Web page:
Billy’s father epitomizes the bias of the hearing against the deaf, for example when he patronizingly presents Sylvia with increasingly complex sentences to translate into sign, finally asking her point blank to admit to the inferiority of sign-language. Sylvia won’t have it: “Are you asking me whether signing makes you a coarser person because signing is a coarse language? Whether deaf people are emotionally deaf as well, lack empathy?” Tribes repeatedly dramatizes the fuzzy boundary between having an emotion, arousing empathy, and feeling empathy. To feel something is to be able to put it into “words”, in whatever form or language they may be, and to communicate it to another so that they’d understand.
Fundamentally, this play asks what is the meaning of love. This may sound corny, yet it’s anything but. Tribes is at its most lyrical when first Billy and then Daniel essentially try to articulate their love for another person. Billy’s voice, the stage directions indicate, “starts to fragment” because the batteries in his hearing aids are about to die out, and he sounds like someone on a “mobile phone with fragmenting reception.” This begins when he tries to express how excited he is at meeting Sylvia and her family, a family where everybody signs. He becomes barely intelligible when he says it “was like a light being lit in my mind […] she’s the one”. The script gives us his fragmented speech “she—the…nn” as well as the projected supertitles translating his speech for us. Using both semiotic registers, both sight and sound, it conveys: this is what it is to use (limiting) words to express an unfathomably complex feeling. We see Billy trying out the words for the first time, literally feeling them out in his mouth, in a way that injects this hackneyed metaphorical expression with the freshness and urgency of genuine emotion. Daniel replies with a question: “You like her?”, as if that straightforward, juvenile expression can contain what Billy feels. Through meeting Sylvia, and then falling in love, learning sign language, finding a job, Billy sheds his role as his family’s sheltered child and little brother. He finally matures, becomes capable of articulating himself in his separateness from his family. He comes into his own not by finding his voice, like the traditional teleological journey from infancy (literally, inability to speak) to adulthood, but by finding sign.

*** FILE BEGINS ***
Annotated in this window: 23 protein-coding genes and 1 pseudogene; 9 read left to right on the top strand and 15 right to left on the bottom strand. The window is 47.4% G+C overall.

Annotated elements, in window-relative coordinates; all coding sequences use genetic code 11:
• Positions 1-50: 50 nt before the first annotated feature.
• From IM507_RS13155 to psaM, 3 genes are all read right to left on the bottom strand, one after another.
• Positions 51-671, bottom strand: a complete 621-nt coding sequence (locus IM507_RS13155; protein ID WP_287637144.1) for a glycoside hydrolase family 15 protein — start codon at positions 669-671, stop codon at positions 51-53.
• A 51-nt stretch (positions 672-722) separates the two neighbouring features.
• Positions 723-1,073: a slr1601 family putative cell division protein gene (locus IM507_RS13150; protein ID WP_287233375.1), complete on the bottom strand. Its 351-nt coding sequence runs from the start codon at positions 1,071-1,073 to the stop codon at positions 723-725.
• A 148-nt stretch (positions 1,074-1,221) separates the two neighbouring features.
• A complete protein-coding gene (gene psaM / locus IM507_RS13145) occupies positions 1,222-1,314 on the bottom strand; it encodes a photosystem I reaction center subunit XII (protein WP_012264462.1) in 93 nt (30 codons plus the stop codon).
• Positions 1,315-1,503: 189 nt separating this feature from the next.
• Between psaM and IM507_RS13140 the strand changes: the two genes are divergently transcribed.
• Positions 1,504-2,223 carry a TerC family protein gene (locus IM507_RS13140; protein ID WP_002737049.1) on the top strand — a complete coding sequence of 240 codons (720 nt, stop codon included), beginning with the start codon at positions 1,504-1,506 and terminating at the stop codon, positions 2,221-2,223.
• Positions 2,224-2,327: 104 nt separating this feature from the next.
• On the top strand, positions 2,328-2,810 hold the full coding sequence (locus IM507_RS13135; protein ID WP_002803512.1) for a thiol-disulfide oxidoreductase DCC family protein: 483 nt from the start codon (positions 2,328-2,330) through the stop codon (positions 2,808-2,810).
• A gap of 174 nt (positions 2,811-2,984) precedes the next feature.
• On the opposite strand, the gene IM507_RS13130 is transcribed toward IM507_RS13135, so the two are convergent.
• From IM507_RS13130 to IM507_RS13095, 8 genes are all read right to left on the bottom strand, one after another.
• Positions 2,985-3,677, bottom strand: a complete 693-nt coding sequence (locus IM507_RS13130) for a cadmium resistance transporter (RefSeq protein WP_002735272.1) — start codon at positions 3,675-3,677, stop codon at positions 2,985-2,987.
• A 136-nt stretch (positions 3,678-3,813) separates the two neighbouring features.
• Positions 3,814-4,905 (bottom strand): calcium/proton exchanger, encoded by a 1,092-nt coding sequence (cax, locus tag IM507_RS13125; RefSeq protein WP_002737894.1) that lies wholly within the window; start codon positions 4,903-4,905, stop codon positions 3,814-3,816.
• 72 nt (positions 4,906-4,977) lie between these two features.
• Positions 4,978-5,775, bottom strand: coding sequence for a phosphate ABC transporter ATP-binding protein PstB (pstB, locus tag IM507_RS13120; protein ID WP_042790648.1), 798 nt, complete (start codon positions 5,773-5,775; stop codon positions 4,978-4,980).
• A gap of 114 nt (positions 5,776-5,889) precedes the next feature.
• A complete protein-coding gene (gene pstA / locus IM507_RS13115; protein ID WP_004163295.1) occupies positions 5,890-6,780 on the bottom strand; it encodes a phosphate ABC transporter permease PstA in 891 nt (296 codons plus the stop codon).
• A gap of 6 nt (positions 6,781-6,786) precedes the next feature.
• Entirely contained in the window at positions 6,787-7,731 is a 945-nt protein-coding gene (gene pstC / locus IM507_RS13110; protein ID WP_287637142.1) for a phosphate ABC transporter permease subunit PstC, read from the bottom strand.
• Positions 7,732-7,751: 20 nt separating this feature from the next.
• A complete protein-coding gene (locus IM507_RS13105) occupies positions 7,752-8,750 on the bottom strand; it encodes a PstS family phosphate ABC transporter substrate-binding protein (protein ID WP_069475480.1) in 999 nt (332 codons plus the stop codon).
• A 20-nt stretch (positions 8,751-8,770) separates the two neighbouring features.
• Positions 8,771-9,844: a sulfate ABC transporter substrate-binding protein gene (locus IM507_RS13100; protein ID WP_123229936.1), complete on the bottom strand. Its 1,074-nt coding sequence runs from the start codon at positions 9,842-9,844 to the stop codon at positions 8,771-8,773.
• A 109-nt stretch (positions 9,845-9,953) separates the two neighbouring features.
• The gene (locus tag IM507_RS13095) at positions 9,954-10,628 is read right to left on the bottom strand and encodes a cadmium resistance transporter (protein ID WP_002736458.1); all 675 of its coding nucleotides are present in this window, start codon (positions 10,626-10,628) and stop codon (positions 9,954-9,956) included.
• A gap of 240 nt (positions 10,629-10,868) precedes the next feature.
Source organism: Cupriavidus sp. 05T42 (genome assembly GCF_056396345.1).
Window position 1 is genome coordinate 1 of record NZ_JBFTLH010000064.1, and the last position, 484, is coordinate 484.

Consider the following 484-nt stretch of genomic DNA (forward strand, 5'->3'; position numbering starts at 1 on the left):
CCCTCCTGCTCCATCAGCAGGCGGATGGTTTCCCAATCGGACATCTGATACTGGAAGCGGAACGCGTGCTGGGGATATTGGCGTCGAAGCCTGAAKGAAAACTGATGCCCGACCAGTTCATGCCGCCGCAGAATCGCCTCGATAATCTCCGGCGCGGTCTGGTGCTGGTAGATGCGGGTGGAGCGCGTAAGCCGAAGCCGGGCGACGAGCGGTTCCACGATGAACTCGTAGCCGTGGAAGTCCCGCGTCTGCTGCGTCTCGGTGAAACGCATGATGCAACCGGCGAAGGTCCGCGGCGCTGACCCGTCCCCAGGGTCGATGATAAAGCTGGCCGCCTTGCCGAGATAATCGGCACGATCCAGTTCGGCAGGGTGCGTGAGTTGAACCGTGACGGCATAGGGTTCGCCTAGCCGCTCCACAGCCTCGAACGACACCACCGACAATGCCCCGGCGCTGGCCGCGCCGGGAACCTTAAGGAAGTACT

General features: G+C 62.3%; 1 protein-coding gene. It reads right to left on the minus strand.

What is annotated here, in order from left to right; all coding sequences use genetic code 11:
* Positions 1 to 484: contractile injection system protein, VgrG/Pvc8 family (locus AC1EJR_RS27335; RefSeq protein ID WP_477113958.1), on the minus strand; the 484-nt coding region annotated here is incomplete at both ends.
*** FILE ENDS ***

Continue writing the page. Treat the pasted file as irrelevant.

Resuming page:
The process has the opposite effect on Daniel, whose childhood stammer returns and psychosis gets worse (he hears voices, of course). At the very end of the play, Daniel’s stutter is so bad that his voice becomes fragmented like Billy’s deaf speech. He can no longer speak, and the first word for which he asks to learn the gesture in sign-language is “love”. If Daniel is infantilized by the experience of losing Billy, he begins to recover both his adult self and his brotherhood not by recovering his voice but by returning to—finding for the first time, it seems—the non-verbal gesture. What’s particularly moving here is that this is not marked as a reversion to the maternal embrace but as a mutual action between two adults. The embodied, non-vocal mode of communication finally becomes a true alternative, a true path towards recognizing oneself and one’s connection to another. By focusing on the deaf community, and on the diverse individuals within it, Tribes enriches our understanding of the voice as the ultimate medium to inter-personal connections. It by no means undermines the philosophical-ethical enterprise to destabilize our “dominant visualism”. It enhances the commitment to a more holistic and inclusive notion of understanding and communication by allowing us to hear and see voice as something more—something deeper—than sound.